Schutt v. SchmidAnnotate this Case
60 Wis. 2d 173 (1973)
208 N.W.2d 306
SCHUTT and husband, Respondents, v. SCHMID and wife, Appellants.
Supreme Court of Wisconsin.
Submitted June 7, 1973.
Decided June 29, 1973.
For the appellants the cause was submitted on the brief of Ames, Riordan, Crivello & Sullivan of Milwaukee.
For the respondents the cause was submitted on the brief of Nathaniel D. Rothstein of Milwaukee.
Submitted under sec. (Rule) 251.54 June 7, 1973.
The complaint alleged that plaintiff Nancy Schutt, while a social guest in the home of the defendants, slipped and fell on a scatter rug in a bathroom. According to the allegations of the complaint, the bathroom floor was slippery, glassy and glossy ceramic tile, and the scatter rug did not have a nonskid backing. It was alleged that the defendants, knowing that the rug was not stationary when people walked on it. *174 failed to warn plaintiff Nancy Schutt of the danger. There was no allegation that the condition was concealed, or that Nancy Schutt was unable to discover it in the exercise of ordinary care.
The defendants base their argument in support of the demurrer on Greenfield v. Miller (1921), 173 Wis. 184, 180 N.W. 834. In that case the plaintiff slipped on an oriental rug which was covering a portion of a highly polished floor. The trial judge held that the evidence did not show that the condition was concealed from the plaintiff, and directed a verdict for the defendant. This court affirmed, noting that under the allegations of the complaint the question might arise whether if it were established that it was the custom in the community to have oriental rugs fastened and the defendant knew the custom and failed to notify the plaintiff that the rugs were not fastened, there would be sufficient evidence to send the case to the jury. It was not necessary to decide the question because there was insufficient evidence of such a community custom. The plaintiffs in this case argue that their complaint is sufficient to allow evidence of the custom of applying nonskid backing to scatter rugs in ceramic tile bathrooms in the community.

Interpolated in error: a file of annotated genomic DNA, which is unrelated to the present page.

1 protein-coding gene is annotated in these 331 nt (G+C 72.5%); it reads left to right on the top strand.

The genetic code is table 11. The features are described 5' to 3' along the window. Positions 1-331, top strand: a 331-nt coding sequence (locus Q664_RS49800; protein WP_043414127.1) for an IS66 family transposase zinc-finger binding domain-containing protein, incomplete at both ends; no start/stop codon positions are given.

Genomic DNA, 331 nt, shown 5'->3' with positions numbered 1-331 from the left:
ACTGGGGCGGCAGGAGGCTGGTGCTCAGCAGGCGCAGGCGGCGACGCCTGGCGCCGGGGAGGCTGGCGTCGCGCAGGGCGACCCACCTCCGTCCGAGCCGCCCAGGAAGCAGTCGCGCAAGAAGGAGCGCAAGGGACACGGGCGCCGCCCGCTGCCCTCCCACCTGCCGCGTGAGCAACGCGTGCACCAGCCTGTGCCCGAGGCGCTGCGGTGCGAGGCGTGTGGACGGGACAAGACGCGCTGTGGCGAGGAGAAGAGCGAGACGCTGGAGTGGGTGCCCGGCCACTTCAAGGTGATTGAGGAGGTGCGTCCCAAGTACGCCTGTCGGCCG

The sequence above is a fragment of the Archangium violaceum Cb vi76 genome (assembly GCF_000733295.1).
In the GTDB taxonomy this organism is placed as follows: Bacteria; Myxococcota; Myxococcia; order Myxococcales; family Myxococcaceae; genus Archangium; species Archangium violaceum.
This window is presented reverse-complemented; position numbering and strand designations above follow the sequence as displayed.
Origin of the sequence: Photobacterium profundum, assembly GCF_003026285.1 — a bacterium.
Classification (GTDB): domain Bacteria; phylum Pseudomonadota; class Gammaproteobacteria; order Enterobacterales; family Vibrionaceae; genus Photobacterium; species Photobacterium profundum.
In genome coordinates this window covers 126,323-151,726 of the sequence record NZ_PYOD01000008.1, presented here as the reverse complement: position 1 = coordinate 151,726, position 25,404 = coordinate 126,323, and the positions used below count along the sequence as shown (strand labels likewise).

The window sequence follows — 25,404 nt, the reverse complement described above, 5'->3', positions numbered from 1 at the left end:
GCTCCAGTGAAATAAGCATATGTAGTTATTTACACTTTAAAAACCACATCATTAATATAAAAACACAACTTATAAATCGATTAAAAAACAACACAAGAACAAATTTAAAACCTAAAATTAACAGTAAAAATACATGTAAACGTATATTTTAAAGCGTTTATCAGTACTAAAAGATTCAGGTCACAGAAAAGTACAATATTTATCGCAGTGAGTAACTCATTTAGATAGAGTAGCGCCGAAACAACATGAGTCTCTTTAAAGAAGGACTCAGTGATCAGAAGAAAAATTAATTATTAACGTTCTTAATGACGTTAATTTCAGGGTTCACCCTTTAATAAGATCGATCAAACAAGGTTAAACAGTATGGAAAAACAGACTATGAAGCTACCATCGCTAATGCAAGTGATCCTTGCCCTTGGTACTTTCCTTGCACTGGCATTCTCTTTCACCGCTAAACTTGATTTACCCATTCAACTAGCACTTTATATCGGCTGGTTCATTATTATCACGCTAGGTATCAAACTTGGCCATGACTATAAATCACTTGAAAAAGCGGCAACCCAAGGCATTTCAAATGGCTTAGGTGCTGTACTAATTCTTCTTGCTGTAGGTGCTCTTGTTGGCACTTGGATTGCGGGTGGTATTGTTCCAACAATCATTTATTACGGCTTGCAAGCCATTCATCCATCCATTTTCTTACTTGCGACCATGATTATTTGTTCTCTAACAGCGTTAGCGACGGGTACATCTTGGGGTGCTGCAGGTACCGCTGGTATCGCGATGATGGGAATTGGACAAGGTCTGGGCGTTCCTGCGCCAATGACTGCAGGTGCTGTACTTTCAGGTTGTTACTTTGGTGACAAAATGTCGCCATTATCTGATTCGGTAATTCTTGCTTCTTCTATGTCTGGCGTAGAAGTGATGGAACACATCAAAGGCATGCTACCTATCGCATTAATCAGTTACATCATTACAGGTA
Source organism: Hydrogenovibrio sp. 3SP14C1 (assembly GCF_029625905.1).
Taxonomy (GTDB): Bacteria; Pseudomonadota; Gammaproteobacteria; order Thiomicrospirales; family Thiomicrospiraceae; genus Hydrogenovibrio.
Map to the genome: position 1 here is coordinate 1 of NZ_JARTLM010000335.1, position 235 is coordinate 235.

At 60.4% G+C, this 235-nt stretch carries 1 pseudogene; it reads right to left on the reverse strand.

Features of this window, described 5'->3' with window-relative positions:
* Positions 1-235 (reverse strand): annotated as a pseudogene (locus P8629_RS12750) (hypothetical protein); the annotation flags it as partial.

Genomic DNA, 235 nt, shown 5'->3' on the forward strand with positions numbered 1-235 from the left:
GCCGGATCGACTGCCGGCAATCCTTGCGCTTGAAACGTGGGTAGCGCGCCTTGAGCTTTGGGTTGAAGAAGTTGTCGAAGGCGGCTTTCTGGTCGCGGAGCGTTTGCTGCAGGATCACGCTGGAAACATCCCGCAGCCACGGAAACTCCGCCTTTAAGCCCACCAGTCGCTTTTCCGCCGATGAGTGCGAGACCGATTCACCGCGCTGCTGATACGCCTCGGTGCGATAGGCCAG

The plaintiffs have missed the point of the Greenfield Case. The complaint in that case alleged the condition of the premises was not discoverable by the guest in the exercise of ordinary care, that is, that the condition was concealed. The discussion of whether evidence as to a custom of fastening rugs was sufficient to send the case to the jury did not relate to the requirement of an allegation in the complaint that the condition was concealed. That is one of the elements of a trap, and without it, liability cannot be predicated on a failure to warn. Kaslo v. Hahn (1967), 36 Wis. 2d 87, 153 N. W. *175 2d 33. Since there is no allegation that the condition was canceled, the demurrer to the complaint should have been sustained.
The order is reversed, and the cause remanded with directions to enter an order sustaining the demurrer and granting the plaintiffs twenty days' leave to replead.